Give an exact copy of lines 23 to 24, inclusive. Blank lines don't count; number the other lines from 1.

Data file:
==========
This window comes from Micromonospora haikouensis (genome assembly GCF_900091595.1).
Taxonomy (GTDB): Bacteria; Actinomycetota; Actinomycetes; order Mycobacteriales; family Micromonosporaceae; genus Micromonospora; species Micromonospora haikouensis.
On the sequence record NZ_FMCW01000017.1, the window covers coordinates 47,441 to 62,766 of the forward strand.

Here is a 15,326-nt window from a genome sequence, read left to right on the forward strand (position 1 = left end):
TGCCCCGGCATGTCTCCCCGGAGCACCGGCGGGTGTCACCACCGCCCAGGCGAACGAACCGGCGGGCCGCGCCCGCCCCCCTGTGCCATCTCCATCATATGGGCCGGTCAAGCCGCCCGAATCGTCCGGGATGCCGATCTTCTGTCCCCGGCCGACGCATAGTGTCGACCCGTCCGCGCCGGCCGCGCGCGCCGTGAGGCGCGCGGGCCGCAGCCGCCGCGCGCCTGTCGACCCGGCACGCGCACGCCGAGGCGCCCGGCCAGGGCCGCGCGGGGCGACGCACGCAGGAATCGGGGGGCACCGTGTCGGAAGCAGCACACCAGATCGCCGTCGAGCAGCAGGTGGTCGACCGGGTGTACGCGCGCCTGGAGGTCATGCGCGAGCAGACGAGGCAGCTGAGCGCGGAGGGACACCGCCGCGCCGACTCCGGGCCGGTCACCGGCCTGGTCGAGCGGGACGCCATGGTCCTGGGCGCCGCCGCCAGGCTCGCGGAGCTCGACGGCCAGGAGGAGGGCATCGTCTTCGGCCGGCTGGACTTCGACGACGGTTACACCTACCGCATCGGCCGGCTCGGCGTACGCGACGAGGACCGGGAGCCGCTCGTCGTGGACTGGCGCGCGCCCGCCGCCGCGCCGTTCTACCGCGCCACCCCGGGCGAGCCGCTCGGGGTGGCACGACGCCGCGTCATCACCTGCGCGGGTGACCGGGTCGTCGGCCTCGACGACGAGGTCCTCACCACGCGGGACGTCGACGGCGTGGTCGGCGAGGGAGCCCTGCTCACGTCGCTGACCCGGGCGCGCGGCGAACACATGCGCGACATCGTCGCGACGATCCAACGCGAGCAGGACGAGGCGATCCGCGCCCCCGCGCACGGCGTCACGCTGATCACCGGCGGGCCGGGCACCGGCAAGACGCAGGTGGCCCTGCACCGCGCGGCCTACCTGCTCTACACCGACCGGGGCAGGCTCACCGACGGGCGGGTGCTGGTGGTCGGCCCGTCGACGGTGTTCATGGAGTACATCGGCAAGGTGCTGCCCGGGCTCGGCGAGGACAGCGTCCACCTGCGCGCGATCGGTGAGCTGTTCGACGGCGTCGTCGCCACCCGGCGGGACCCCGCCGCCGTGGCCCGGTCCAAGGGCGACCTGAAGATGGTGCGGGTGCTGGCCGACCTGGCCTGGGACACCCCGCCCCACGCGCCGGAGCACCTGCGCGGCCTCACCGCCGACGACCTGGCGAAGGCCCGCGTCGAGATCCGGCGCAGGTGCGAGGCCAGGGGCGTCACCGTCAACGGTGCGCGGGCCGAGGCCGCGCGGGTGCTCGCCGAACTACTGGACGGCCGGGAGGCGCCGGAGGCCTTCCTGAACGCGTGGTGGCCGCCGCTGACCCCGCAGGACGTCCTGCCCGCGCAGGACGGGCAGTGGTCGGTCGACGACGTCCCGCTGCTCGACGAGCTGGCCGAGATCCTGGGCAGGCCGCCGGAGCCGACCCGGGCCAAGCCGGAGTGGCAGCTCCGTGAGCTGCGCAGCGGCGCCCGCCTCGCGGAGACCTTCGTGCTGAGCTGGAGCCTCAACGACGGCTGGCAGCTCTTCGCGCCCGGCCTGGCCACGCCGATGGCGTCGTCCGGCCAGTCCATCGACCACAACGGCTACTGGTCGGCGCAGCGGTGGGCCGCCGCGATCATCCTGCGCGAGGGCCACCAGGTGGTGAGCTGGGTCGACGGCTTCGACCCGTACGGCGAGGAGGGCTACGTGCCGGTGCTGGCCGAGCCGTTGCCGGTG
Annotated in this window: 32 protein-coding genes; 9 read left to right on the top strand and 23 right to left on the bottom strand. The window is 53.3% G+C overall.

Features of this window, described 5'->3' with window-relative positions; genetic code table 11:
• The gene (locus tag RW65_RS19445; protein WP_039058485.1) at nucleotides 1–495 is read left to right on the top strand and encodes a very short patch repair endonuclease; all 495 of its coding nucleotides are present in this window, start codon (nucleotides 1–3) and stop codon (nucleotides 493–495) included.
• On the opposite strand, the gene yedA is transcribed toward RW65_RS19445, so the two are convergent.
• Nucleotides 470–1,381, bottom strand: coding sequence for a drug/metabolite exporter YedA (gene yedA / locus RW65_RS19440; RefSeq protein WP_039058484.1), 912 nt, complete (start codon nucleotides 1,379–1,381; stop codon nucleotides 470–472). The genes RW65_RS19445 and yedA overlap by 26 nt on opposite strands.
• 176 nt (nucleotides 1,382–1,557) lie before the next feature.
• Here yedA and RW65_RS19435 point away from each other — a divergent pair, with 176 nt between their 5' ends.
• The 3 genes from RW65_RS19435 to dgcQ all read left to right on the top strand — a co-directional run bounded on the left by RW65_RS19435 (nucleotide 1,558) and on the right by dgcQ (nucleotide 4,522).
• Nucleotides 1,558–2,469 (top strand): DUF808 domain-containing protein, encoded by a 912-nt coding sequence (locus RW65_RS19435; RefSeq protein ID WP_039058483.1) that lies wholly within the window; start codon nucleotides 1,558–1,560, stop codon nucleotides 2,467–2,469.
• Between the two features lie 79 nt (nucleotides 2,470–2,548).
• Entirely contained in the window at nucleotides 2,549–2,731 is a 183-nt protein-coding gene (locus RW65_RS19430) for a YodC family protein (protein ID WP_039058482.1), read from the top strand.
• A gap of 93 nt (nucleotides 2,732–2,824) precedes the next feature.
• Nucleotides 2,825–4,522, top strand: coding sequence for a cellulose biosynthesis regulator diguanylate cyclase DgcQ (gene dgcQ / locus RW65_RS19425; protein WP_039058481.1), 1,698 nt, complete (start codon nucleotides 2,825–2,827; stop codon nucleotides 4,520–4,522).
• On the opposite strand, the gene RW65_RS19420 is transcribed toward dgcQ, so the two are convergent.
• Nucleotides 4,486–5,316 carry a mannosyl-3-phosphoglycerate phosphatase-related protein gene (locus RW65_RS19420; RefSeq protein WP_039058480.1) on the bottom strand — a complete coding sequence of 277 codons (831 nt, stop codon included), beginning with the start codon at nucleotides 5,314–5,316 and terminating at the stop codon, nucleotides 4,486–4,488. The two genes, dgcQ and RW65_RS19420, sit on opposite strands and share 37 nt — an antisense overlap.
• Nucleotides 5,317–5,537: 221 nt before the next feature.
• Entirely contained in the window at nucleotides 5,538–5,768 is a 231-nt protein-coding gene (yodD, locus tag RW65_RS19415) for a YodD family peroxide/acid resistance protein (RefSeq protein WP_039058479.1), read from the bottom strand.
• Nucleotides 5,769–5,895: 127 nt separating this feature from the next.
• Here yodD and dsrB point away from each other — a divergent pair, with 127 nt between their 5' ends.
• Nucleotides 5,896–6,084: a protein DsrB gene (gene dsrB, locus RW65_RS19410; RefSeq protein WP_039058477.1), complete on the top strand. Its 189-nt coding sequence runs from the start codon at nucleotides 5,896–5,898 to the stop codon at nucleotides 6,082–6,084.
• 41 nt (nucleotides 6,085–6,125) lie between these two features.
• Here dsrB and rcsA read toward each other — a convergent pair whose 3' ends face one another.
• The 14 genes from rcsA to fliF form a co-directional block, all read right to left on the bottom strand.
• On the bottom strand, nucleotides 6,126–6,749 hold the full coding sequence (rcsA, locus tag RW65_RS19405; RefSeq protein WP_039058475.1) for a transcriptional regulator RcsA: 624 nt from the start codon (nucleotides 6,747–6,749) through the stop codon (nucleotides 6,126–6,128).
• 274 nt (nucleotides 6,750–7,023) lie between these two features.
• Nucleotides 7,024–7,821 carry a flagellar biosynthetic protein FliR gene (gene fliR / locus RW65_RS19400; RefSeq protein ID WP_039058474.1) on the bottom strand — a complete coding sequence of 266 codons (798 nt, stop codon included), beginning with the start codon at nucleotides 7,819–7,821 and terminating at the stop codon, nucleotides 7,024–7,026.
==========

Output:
• Nucleotides 5,769–5,895: 127 nt separating this feature from the next.
• Here yodD and dsrB point away from each other — a divergent pair, with 127 nt between their 5' ends.